Indeed, "one of the strategic issues for China and the Chinese industry is whether to focus on the disease burden of their own society or Western diseases for the purpose of selling overseas," says Sammut. "All indications are that they're focusing on needs of their own population, and if a particular drug has universal benefit, so much the better. That drug can be sold in the U.S. and Europe." Some of China's most ambitious startups, such as Shanghai's Hutchison MediPharma and Ascletis, operating out of Hangzhou and Research Triangle Park, N.C., want to develop drugs for both the Chinese and global markets. But many others are likely to cut their teeth developing therapeutics for China before taking on global ambitions.

China's aging population is driving the government to find cost-effective health care solutions, such as new drugs and vaccines. At the end of 2009, China had an estimated 180 million people over age 60, and that number is expected to grow to 400 million, or nearly a quarter of the total population, by 2050, according to the China Population and Development Research Center. Growing at about 22% annually over the last five years, China's pharmaceutical market is second in size to the U.S. and is expected to become the world's biggest by 2020, according to IMS Health, a health care market research company.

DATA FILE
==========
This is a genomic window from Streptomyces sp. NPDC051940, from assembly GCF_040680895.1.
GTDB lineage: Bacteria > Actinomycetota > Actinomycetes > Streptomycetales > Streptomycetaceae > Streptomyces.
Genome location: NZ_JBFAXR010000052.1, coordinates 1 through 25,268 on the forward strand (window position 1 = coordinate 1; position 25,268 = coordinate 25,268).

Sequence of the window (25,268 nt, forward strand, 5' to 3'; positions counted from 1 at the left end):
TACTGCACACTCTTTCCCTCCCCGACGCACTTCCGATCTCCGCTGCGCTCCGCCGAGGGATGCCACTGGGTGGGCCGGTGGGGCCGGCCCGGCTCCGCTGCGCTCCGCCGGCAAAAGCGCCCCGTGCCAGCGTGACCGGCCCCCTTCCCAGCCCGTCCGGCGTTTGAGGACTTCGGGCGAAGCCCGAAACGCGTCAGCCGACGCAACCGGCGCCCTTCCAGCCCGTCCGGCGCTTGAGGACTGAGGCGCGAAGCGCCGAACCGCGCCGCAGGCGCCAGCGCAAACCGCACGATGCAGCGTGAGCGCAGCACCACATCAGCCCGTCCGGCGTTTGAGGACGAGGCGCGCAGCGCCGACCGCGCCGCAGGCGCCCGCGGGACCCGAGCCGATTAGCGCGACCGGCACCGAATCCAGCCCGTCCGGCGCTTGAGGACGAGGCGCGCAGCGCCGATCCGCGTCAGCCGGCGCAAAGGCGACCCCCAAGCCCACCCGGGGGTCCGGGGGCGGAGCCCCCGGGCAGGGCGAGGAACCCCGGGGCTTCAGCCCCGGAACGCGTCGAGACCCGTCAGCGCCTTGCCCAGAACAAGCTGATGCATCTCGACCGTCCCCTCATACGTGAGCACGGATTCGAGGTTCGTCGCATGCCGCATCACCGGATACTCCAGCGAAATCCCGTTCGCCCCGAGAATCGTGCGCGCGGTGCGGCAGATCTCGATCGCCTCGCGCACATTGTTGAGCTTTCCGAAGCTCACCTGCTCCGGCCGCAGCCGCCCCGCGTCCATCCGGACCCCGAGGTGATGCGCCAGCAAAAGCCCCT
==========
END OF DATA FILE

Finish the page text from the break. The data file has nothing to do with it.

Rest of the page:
Bringing Back Talent

China's central, regional, and local governments are investing about US$40 billion a year into the sector, which, in turn, has helped to attract some US$10 billion annually over the last three years from venture capital, corporate investments, mergers and acquisitions, and initial public offerings, according to ChinaBio LLC, a Shanghai-based biopharma consulting firm. Meanwhile, government policies supporting the industry have reaped outsized benefits, too. In 2008, the central government launched the Thousand Talents program to bring back 2,000 high-level Chinese-born science and technology academics and professionals over the next five to 10 years. More than 2,000 have returned under the program so far, including star Princeton professor Yigong Shi, now at Tsinghua. Altogether, some 80,000 life science professionals have gone back to China, lured by heady opportunities and government funding in the sector, if not the Thousand Talents program itself, according to a 2010 Monitor Group study.